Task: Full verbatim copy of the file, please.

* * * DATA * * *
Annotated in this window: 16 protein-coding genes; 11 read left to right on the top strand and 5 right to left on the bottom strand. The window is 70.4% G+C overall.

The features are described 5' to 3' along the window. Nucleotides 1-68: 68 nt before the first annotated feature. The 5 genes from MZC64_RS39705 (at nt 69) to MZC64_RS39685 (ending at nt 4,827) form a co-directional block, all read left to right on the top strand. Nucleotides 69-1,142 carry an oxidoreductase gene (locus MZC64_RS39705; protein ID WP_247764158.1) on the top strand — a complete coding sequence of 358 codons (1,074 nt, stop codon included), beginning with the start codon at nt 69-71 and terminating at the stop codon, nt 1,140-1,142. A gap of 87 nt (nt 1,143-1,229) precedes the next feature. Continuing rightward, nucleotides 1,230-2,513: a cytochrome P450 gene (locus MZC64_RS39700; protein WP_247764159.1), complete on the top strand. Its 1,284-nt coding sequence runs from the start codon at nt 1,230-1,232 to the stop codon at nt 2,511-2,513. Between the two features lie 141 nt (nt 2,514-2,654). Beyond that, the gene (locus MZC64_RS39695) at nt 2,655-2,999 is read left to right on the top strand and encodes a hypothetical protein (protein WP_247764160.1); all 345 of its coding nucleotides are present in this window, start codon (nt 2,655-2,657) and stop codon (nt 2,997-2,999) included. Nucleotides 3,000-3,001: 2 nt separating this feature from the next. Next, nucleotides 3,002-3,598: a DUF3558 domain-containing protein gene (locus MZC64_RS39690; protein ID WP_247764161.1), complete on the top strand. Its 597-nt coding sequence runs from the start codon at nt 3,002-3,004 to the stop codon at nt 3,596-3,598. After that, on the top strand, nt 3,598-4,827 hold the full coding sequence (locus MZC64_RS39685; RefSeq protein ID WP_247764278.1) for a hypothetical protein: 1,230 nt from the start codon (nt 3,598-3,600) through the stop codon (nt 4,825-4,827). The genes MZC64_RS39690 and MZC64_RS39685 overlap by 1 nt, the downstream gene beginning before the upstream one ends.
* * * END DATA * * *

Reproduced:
Annotated in this window: 16 protein-coding genes; 11 read left to right on the top strand and 5 right to left on the bottom strand. The window is 70.4% G+C overall.

The features are described 5' to 3' along the window. Nucleotides 1-68: 68 nt before the first annotated feature. The 5 genes from MZC64_RS39705 (at nt 69) to MZC64_RS39685 (ending at nt 4,827) form a co-directional block, all read left to right on the top strand. Nucleotides 69-1,142 carry an oxidoreductase gene (locus MZC64_RS39705; protein ID WP_247764158.1) on the top strand — a complete coding sequence of 358 codons (1,074 nt, stop codon included), beginning with the start codon at nt 69-71 and terminating at the stop codon, nt 1,140-1,142. A gap of 87 nt (nt 1,143-1,229) precedes the next feature. Continuing rightward, nucleotides 1,230-2,513: a cytochrome P450 gene (locus MZC64_RS39700; protein WP_247764159.1), complete on the top strand. Its 1,284-nt coding sequence runs from the start codon at nt 1,230-1,232 to the stop codon at nt 2,511-2,513. Between the two features lie 141 nt (nt 2,514-2,654). Beyond that, the gene (locus MZC64_RS39695) at nt 2,655-2,999 is read left to right on the top strand and encodes a hypothetical protein (protein WP_247764160.1); all 345 of its coding nucleotides are present in this window, start codon (nt 2,655-2,657) and stop codon (nt 2,997-2,999) included. Nucleotides 3,000-3,001: 2 nt separating this feature from the next. Next, nucleotides 3,002-3,598: a DUF3558 domain-containing protein gene (locus MZC64_RS39690; protein ID WP_247764161.1), complete on the top strand. Its 597-nt coding sequence runs from the start codon at nt 3,002-3,004 to the stop codon at nt 3,596-3,598. After that, on the top strand, nt 3,598-4,827 hold the full coding sequence (locus MZC64_RS39685; RefSeq protein ID WP_247764278.1) for a hypothetical protein: 1,230 nt from the start codon (nt 3,598-3,600) through the stop codon (nt 4,825-4,827). The genes MZC64_RS39690 and MZC64_RS39685 overlap by 1 nt, the downstream gene beginning before the upstream one ends.